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#1 World Gourmet Coffee Company (WGCC) is a distr...

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#1 World Gourmet Coffee Company (WGCC) is a distributor and processor of different blends of coffee. The company buys coffee beans from around the world and roasts, blends, and packages them for resale. WGCC currently has 15 different coffees that it offers to gourmet shops in one-pound bags. The major cost is raw materials; however, there is a substantial amount of manufacturing overhead in the predominantly automated roasting and packing process. The company uses relatively little direct labor. Some of the coffees are very popular and sell in large volumes, while a few of the newer blends have very low volumes. WGCC prices its coffee at full product cost, including allocated overhead, plus a markup of 30 percent. If prices for certain coffees are significantly higher than market, adjustments are made. The company competes primarily on the quality of its products, but customers are priceconscious as well. Data for the 20x1 budget include manufacturing overhead of $3,000,000, which has been allocated on the basis of each product?s direct-labor cost. The budgeted direct-labor cost for 20x1 totals $600,000. Based on the sales budget and raw-material budget, purchases and use of raw materials (mostly coffee beans) will total $6,000,000. The expected prime costs for one-pound bags of two of the company?s products are as follows: Kona Malaysian Direct material ............................................................................................................................. $3.20 $4.20 Direct labor .................................................................................................................................. .30 .30 WGCC?s controller believes the traditional product-costing system may be providing misleading cost information. She has developed an analysis of the 20x1 budgeted manufacturing-overhead costs shown in the following chart. Activity Cost Driver Budgeted Activity Budgeted Cost Purchasing ................................ Purchase orders ........................... 1,158 ..................... $ 579,000 Material handling ....................... Setups ......................................... 1,800 ..................... 720,000 Quality control............................ Batches ........................................ 720 ..................... 144,000 Roasting .................................... Roasting hours .............................. 96,100 ...................... 961,000 Blending .................................... Blending hours.............................. 33,600 ...................... 336,000 Packaging ................................. Packaging hours ........................... 26,000 ...................... 260,000 Total manufacturing-overhead cost ....................................................................................................... $3,000,000 Data regarding the 20x1 production of Kona and Malaysian coffee are shown in the following table. There will be no raw-material inventory for either of these coffees at the beginning of the year. Kona Malaysian Budgeted sales ..................................................................................................... 2,000 lb. 100,000 lb. Batch size ............................................................................................................ 500 lb. 10,000 lb. Setups ................................................................................................................. 3 per batch 3 per batch Purchase order size .............................................................................................. 500 lb. 25,000 lb. Roasting time ....................................................................................................... 1 hr. per 100 lb. 1 hr. per 100 lb. Blending time ....................................................................................................... .5 hr. per 100 lb. .5 hr. per 100 lb. Packaging time ..................................................................................................... .1 hr. per 100 lb. .1 hr. per 100 lb. Required: 1. Using WGCC?s current product-costing system: a. Determine the company?s predetermined overhead rate using direct-labor cost as the single cost driver. b. Determine the full product costs and selling prices of one pound of Kona coffee and one pound of Malaysian coffee. 2. Develop a new product cost, using an activity-based costing approach, for one pound of Kona coffee and one pound of Malaysian coffee. 3. What are the implications of the activity-based costing system with respect to a. The use of direct labor as a basis for applying overhead to products? b. The use of the existing product-costing system as the basis for pricing? _______________________________________________________________________________________________________________________________ #2 Bo Vonderweidt, the production manager for Sportway Corporation, had requested to have lunch with the company president. Vonderweidt wanted to put forward his suggestion to add a new product line. As they finished lunch, Meg Thomas, the company president, said, ?I?ll give your proposal some serious thought, Bo. I think you?re right about the increasing demand for skateboards. What I?m not sure about is whether the skateboard line will be better for us than our tackle boxes. Those have been our bread and butter the past few years.? Vonderweidt responded with, ?Let me get together with one of the controller?s people. We?ll run a few numbers on this skateboard idea that I think will demonstrate the line?s potential.? Sportway is a wholesale distributor supplying a wide range of moderately priced sports equipment to large chain stores. About 60 percent of Sportway?s products are purchased from other companies while the remainder of the products are manufactured by Sportway. The company has a Plastics Department that is currently manufacturing molded fishing tackle boxes. Sportway is able to manufacture and sell 8,000 tackle boxes annually, making full use of its direct-labor capacity at available work stations. The selling price and costs associated with Sportway?s tackle boxes are as follows: Selling price per box ..................................................................................................................... $86.00 Costs per box: Molded plastic ........................................................................................................................ $ 8.00 Hinges, latches, handle ........................................................................................................... 9.00 Direct labor ($15.00 per hour) ................................................................................................. 18.75 Manufacturing overhead .......................................................................................................... 12.50 Selling and administrative cost ................................................................................................. 17.00 65.25 Profit per box ............................................................................................................................... $20.75 Because Sportway?s sales manager believes the firm could sell 12,000 tackle boxes if it had sufficient manufacturing capacity, the company has looked into the possibility of purchasing the tackle boxes for distribution. Maple Products, a steady supplier of quality products, would be able to provide up to 9,000 tackle boxes per year at a price of $68.00 per box delivered to Sportway?s facility. Bo Vonderweidt, Sportway?s production manager, has come to the conclusion that the company could make better use of its Plastics Department by manufacturing skateboards. Vonderweidt has a market study that indicates an expanding market for skateboards and a need for additional suppliers. Vonderweidt believes that Sportway could expect to sell 17,500 skateboards annually at a price of $45.00 per skateboard. After his lunch with the company president, Vonderweidt worked out the following estimates with the assistant controller. Selling price per skateboard ............................................................................................................. $45.00 Costs per skateboard: Molded plastic ........................................................................................................................... $5.50 Wheels, hardware ...................................................................................................................... 7.00 Direct labor ($15.00 per hour) .................................................................................................... 7.50 Manufacturing overhead ............................................................................................................. 5.00 Selling and administrative cost .................................................................................................... 9.00 34.00 Profit per skateboard ........................................................................................................................ $11.00 In the Plastics Department, Sportway uses direct-labor hours as the application base for manufacturing overhead. Included in the manufacturing overhead for the current year is $50,000 of factorywide, fixed manufacturing overhead that has been allocated to the Plastics Department. For each unit of product that Sportway sells, regardless of whether the product has been purchased or is manufactured by Sportway, there is an allocated $6.00 fixed overhead cost per unit for distribution that is included in the selling and administrative cost for all products. Total selling and administrative costs for the purchased tackle boxes would be $10.00 per unit. Required: In order to maximize the company?s profitability, prepare an analysis that will show which product or products Sportway Corporation should manufacture or purchase. 1. First determine which of Sportway?s options makes the best use of its scarce resources. How many skateboards and tackle boxes should be manufactured? How many tackle boxes should be purchased? 2. Calculate the improvement in Sportway?s total contribution margin if it adopts the optimal strategy rather than continuing with the status quo.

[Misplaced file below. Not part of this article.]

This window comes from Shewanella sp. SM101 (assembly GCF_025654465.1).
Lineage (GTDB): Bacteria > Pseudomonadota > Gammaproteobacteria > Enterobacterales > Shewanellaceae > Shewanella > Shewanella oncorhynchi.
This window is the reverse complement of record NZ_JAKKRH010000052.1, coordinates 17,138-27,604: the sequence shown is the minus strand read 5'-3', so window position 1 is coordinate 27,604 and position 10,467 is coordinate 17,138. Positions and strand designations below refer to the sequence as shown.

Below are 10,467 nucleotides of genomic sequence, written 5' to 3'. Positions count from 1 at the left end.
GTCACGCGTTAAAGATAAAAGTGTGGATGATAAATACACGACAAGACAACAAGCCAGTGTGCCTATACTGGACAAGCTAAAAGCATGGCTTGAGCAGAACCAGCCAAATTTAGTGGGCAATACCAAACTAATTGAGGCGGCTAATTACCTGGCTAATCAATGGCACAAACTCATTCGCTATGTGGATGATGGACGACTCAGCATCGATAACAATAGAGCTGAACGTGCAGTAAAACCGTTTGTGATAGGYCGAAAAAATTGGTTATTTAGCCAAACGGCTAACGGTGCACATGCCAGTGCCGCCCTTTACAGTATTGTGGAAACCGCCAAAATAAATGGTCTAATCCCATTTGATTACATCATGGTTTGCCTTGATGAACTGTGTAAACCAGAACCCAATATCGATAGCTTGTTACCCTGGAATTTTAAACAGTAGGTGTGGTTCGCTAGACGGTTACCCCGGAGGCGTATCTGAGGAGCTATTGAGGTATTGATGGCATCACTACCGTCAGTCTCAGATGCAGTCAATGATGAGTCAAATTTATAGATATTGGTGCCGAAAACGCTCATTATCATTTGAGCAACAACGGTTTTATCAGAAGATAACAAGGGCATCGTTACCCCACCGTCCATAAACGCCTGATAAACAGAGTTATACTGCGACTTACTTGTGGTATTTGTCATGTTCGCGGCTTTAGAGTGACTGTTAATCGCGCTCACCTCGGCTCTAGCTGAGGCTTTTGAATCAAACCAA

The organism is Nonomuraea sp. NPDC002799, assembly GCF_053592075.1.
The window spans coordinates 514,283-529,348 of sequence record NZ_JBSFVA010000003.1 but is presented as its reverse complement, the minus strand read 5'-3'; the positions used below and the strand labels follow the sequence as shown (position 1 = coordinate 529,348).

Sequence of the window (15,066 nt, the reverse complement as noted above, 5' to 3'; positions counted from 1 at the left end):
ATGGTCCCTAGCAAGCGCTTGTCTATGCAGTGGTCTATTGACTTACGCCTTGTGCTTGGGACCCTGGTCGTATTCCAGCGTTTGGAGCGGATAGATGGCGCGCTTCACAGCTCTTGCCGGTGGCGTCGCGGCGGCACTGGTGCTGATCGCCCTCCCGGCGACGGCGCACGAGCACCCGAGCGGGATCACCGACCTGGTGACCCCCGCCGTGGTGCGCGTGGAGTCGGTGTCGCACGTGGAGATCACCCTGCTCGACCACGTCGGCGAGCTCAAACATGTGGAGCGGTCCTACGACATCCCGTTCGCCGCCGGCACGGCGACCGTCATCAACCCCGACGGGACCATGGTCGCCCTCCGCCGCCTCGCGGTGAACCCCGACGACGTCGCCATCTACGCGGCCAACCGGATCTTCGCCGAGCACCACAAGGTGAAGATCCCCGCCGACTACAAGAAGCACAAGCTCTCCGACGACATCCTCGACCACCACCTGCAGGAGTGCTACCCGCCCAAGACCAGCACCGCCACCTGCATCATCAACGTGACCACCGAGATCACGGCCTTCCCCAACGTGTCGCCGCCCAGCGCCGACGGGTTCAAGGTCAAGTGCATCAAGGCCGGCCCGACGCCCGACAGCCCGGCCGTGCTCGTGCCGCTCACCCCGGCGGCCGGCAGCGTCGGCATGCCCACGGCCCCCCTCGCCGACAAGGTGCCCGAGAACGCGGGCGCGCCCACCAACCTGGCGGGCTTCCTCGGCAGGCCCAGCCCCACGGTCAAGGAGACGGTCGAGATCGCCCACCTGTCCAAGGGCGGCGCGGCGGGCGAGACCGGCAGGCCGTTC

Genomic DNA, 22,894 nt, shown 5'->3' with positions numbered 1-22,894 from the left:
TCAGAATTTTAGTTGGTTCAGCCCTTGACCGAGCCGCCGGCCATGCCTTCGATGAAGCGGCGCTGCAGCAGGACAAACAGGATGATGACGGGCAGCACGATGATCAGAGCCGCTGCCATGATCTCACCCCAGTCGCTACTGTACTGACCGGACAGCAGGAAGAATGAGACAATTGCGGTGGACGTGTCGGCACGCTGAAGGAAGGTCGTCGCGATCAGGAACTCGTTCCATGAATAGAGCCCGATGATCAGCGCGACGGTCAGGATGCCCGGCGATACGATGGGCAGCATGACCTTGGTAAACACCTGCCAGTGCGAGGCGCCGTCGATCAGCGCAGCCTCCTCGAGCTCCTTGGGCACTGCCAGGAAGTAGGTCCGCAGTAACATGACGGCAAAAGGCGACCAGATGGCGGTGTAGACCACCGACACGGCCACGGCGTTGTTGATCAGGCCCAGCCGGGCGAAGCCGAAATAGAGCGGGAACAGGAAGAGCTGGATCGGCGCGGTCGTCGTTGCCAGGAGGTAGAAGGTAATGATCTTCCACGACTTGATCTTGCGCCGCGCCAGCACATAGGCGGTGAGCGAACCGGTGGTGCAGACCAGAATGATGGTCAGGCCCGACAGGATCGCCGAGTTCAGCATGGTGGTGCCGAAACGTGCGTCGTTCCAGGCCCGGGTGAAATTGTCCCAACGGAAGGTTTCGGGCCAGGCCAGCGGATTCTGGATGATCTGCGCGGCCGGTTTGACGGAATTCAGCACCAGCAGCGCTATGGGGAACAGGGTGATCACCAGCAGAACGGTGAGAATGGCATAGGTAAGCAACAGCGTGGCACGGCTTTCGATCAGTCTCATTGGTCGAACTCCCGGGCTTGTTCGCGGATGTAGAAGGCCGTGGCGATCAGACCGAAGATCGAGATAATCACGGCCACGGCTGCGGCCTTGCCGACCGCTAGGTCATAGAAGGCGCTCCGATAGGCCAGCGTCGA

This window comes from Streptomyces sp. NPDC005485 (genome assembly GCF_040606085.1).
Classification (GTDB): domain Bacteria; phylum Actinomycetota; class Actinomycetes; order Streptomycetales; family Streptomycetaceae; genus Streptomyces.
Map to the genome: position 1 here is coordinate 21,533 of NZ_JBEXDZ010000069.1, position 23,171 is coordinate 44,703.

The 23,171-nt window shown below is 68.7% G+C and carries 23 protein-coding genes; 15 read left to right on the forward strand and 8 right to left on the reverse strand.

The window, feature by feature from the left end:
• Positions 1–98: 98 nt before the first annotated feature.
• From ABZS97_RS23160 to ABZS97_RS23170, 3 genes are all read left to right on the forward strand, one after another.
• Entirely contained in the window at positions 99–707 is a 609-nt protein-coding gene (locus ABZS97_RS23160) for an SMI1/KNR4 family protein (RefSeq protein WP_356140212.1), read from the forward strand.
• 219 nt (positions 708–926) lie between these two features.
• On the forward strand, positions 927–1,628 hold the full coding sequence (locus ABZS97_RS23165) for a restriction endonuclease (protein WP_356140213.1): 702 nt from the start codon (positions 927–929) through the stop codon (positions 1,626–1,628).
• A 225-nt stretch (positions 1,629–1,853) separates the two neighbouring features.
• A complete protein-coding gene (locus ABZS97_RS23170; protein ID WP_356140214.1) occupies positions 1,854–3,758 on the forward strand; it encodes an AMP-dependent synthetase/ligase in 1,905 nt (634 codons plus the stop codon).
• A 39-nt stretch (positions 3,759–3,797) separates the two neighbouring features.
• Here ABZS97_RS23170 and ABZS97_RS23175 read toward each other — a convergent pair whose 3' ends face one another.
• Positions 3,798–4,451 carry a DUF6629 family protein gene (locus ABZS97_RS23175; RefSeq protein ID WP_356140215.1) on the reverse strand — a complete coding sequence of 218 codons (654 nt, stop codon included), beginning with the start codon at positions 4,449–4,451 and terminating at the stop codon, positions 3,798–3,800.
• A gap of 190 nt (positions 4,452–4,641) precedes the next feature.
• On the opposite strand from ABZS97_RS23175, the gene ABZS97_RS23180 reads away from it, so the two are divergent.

Paper#1635 | Written in 18-Jul-2015